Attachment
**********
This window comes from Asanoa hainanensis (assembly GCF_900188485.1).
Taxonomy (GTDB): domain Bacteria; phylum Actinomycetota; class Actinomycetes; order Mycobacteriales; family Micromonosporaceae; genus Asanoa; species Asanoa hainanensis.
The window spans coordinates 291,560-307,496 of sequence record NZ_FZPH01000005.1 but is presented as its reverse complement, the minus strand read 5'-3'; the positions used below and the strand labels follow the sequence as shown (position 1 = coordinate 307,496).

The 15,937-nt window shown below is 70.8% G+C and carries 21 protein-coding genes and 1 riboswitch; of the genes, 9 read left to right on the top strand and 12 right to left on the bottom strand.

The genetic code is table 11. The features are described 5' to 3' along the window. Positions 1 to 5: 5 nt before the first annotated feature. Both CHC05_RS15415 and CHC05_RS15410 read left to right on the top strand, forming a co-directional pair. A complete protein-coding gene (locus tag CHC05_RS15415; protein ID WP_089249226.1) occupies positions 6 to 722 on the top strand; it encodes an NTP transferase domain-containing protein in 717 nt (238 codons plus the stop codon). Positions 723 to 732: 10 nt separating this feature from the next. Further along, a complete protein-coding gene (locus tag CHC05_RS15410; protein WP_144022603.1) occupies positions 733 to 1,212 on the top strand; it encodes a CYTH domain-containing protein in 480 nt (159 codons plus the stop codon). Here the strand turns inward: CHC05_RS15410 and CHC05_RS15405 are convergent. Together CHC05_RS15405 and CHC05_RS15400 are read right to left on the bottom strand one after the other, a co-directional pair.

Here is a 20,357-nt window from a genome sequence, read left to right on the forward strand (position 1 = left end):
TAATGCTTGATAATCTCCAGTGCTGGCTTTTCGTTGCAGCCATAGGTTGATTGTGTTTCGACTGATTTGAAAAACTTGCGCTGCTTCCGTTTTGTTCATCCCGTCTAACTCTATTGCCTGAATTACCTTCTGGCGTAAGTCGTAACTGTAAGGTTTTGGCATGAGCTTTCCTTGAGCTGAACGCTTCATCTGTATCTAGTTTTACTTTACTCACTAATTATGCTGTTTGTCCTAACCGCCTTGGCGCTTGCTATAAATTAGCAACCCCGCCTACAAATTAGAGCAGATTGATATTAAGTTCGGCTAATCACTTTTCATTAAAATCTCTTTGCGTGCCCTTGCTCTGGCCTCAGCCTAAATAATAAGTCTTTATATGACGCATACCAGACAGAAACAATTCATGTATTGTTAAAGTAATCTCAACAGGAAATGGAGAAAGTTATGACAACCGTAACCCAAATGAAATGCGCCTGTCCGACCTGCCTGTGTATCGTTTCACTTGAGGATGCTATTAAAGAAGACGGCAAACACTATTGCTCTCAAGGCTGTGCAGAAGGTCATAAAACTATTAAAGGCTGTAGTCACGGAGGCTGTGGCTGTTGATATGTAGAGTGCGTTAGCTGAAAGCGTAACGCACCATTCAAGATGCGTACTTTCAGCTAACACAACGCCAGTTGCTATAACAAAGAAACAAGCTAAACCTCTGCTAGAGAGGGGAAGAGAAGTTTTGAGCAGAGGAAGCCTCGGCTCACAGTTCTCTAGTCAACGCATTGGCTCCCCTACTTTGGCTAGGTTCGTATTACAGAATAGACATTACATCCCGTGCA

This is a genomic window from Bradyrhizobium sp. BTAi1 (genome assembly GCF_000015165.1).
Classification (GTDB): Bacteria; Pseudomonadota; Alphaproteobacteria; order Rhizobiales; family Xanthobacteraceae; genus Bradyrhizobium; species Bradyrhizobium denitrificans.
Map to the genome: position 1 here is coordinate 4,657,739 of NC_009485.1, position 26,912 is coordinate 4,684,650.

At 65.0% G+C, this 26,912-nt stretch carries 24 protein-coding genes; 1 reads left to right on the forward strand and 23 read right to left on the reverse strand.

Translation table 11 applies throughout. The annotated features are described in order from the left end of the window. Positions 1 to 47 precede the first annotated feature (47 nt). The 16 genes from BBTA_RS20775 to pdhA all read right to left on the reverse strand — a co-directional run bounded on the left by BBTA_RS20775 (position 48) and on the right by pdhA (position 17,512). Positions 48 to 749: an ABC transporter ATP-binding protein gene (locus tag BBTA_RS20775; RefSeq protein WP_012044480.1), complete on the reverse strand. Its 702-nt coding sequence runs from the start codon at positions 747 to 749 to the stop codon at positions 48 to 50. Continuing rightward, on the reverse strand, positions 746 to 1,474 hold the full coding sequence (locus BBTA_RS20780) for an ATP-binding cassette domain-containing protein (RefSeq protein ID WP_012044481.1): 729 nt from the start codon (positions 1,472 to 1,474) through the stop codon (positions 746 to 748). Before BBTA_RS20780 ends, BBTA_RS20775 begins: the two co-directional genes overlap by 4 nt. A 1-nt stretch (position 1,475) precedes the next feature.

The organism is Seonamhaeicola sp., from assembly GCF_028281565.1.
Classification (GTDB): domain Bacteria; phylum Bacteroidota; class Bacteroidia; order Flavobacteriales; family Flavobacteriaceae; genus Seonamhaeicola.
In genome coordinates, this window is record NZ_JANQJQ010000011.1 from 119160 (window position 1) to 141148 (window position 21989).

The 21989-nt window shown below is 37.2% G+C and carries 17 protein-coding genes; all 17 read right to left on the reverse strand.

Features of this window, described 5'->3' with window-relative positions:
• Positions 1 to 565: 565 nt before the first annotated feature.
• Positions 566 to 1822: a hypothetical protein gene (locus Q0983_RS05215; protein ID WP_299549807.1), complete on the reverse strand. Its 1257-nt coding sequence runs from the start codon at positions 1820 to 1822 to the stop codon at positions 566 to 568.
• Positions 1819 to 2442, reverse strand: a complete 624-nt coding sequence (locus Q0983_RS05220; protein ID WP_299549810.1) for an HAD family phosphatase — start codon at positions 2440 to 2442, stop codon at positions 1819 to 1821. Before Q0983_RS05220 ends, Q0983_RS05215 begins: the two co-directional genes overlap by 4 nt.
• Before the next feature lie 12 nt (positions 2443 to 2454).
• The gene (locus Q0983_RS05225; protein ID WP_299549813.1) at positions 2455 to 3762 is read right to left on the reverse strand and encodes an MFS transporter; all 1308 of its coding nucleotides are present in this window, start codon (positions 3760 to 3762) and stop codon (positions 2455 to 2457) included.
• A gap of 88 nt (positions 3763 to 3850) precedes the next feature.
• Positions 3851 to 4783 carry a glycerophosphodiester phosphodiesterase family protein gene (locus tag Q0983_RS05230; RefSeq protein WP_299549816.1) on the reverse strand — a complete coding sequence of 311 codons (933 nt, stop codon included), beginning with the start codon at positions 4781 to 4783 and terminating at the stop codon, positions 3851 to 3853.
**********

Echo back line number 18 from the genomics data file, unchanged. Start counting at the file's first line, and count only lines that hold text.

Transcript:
• Positions 1 to 565: 565 nt before the first annotated feature.